I am currently at the end of my PhD and will be defending my thesis in the next two weeks. I have been offered a postdoc position at a university in the USA that is set to begin in October 2018.

I have asked the HR department of my new employer in the USA for information about the visa application process but I have gotten very little response/information. Is it typically up to the postdoc to sort out their own visa or do universities in the USA usually guide you through the process?

Note: I am moving from Ireland to the USA, if this makes any difference.


2 Answers 2


Yes, they should help you with the visa process, at least to some extent. In fact, they will likely have to sponsor your application. You will probably require a J1 (non-immigrant) visa for a postdoc in the US. More information on how to apply for such a visa is provided here.

In short, you will need a designated sponsor. Your university likely has this status. They have certain obligations to support and monitor your progress during the stay. If the university has an international office, they can likely provide you with more detail.

In any case, for you to apply for a J1 visa, you will need to have a copy of Form DS-2019 provided by the university. This is issued by the designated sponsor, confirming your eligibility for the J1 visa program, and contains some details about their exchange program (under which postdocs from abroad will typically fall, if my understanding is correct), start and end dates, and how your stay is funded. Without this DS-2019 form you cannot apply for the visa at the embassy. You will also need to bring it to the interview at the embassy, where the consular officer will evaluate your application.

One important thing to note is that if you will bring dependents with you (spouse or child), they will need their own DS-2019 forms to apply for a J2 visa.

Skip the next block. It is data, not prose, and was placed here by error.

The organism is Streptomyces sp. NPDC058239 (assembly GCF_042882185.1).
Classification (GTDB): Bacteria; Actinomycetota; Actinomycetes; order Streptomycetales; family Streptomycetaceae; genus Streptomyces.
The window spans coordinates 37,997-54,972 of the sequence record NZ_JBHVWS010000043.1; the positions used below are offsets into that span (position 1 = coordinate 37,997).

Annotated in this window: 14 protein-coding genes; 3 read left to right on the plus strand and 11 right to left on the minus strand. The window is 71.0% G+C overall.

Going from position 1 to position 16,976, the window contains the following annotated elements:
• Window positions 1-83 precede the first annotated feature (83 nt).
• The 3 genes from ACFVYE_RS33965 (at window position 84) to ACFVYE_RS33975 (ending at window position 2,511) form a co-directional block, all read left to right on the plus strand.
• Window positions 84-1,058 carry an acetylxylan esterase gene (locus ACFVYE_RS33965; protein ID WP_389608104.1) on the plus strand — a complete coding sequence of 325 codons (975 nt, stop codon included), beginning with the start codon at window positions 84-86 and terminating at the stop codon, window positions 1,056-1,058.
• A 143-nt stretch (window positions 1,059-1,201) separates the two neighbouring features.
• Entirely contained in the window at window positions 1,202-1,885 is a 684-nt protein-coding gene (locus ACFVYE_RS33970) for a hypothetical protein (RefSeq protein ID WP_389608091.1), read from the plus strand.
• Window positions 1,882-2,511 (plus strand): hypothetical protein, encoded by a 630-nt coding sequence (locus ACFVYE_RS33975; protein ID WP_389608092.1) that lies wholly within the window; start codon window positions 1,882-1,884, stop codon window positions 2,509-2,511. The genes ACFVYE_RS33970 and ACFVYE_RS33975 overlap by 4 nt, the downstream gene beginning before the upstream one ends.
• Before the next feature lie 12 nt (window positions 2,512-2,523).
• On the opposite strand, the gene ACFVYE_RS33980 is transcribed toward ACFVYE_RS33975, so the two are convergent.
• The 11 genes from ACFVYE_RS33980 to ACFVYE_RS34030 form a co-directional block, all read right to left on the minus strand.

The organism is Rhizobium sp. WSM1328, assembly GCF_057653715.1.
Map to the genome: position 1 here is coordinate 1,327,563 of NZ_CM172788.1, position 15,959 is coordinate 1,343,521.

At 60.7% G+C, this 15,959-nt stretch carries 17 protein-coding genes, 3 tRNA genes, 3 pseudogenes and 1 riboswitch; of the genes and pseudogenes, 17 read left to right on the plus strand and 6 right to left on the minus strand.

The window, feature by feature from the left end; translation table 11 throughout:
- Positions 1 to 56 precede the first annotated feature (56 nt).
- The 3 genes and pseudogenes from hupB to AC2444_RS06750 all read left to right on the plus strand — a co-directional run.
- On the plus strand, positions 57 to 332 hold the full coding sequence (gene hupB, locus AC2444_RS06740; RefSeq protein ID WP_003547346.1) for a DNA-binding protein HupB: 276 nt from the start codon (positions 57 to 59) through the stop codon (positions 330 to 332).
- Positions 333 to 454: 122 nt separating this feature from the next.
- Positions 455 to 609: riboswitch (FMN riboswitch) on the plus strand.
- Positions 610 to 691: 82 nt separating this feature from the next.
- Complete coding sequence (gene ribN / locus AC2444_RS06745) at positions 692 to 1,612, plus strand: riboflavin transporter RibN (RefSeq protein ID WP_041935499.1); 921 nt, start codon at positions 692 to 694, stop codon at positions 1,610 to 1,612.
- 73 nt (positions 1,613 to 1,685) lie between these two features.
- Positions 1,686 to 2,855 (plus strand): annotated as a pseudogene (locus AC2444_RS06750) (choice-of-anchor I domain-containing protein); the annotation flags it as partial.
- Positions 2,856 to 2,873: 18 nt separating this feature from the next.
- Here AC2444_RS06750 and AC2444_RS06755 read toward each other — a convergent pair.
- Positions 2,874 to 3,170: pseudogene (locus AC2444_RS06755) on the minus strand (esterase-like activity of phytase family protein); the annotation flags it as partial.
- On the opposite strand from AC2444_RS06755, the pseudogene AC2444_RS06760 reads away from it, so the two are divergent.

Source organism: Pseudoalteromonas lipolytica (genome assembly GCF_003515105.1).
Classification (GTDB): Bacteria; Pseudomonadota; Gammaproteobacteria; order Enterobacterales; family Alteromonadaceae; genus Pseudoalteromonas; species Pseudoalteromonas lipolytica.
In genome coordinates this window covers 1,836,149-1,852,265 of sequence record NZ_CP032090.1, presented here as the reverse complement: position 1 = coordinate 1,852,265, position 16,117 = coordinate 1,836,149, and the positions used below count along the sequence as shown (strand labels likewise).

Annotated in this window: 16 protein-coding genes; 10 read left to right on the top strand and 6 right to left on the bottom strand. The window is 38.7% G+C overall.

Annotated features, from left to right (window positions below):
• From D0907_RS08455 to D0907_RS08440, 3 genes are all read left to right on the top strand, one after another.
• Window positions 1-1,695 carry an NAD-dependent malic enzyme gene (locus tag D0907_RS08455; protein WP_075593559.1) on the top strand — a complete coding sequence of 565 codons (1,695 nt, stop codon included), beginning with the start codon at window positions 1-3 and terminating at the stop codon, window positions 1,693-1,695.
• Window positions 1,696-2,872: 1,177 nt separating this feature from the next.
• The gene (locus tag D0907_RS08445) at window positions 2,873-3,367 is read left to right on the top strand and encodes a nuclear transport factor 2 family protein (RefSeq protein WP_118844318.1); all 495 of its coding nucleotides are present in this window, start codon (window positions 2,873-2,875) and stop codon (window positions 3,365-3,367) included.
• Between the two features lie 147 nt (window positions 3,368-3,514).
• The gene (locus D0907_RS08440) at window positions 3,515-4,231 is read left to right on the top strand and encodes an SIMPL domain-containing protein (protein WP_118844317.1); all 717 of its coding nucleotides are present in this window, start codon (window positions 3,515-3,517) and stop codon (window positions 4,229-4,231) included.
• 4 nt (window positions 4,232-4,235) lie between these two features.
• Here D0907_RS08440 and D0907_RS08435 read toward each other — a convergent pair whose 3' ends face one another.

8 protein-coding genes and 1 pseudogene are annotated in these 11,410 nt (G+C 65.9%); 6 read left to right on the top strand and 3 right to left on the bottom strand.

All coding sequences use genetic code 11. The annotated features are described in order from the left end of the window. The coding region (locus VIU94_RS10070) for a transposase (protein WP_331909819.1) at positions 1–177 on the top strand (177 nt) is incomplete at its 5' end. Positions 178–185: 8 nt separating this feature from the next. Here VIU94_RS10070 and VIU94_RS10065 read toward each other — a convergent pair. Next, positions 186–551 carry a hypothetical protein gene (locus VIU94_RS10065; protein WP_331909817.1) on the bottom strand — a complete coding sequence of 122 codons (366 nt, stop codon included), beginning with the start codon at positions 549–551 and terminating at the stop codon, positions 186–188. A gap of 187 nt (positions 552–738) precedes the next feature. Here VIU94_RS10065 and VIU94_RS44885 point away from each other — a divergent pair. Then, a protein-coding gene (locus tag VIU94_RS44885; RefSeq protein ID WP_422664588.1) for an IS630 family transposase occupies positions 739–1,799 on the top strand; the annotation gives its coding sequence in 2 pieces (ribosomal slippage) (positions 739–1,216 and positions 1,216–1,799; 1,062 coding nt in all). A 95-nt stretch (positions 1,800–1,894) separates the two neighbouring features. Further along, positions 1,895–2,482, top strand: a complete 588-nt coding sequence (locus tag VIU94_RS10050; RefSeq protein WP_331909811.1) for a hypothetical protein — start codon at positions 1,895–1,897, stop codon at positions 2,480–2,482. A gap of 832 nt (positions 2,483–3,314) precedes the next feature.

• 5
    A J1 visa comes with various restrictions - most notably a requirement that you return to your home country for a period of time at some point. It is generally worth pushing for your employer to sponsor you for an H1B, though they may end up saying no. Aug 13, 2018 at 18:56
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    @AlexanderWoo: good point, although I believe the precise return requirements depend on the source of funding, among others. In addition, it is possible to obtain a waiver for the return requirement (in theory, I don’t know about practice). If you intend to stay in the US, going for a H1B would make sense, but I am not sure how willing universities are to do sponsor that. I think all of my postdoc friends in the US were on a J1. Aug 13, 2018 at 19:16

Indeed, as mentioned in Pieter's answer, the university will have an office that is supposed to help you with this (often called International Scholars Office or something of the sort).

It does happen that administrative offices are not always as helpful or responsive as they ought to be. As a postdoc you presumably have a mentor or PI at the university whom you will be working with, and they have a vested interest in making sure you can start work on time. So I would reach out to your mentor and let them know you are having trouble getting what you need from the international office. If there are specific deadlines that have to be met, include that information, to give a sense of the urgency. They are likely to be able to prod the people in that office and help move the process along.

Keep in mind that this is usually the same office that handles visas and other matters for international students, and the school year is just about to start at most US universities, so the office may well be flooded with issues related to incoming students. As such, they may be able to be more responsive after the first couple weeks of the school year, once the flood eases. But it's not clear if you can afford to wait that long.

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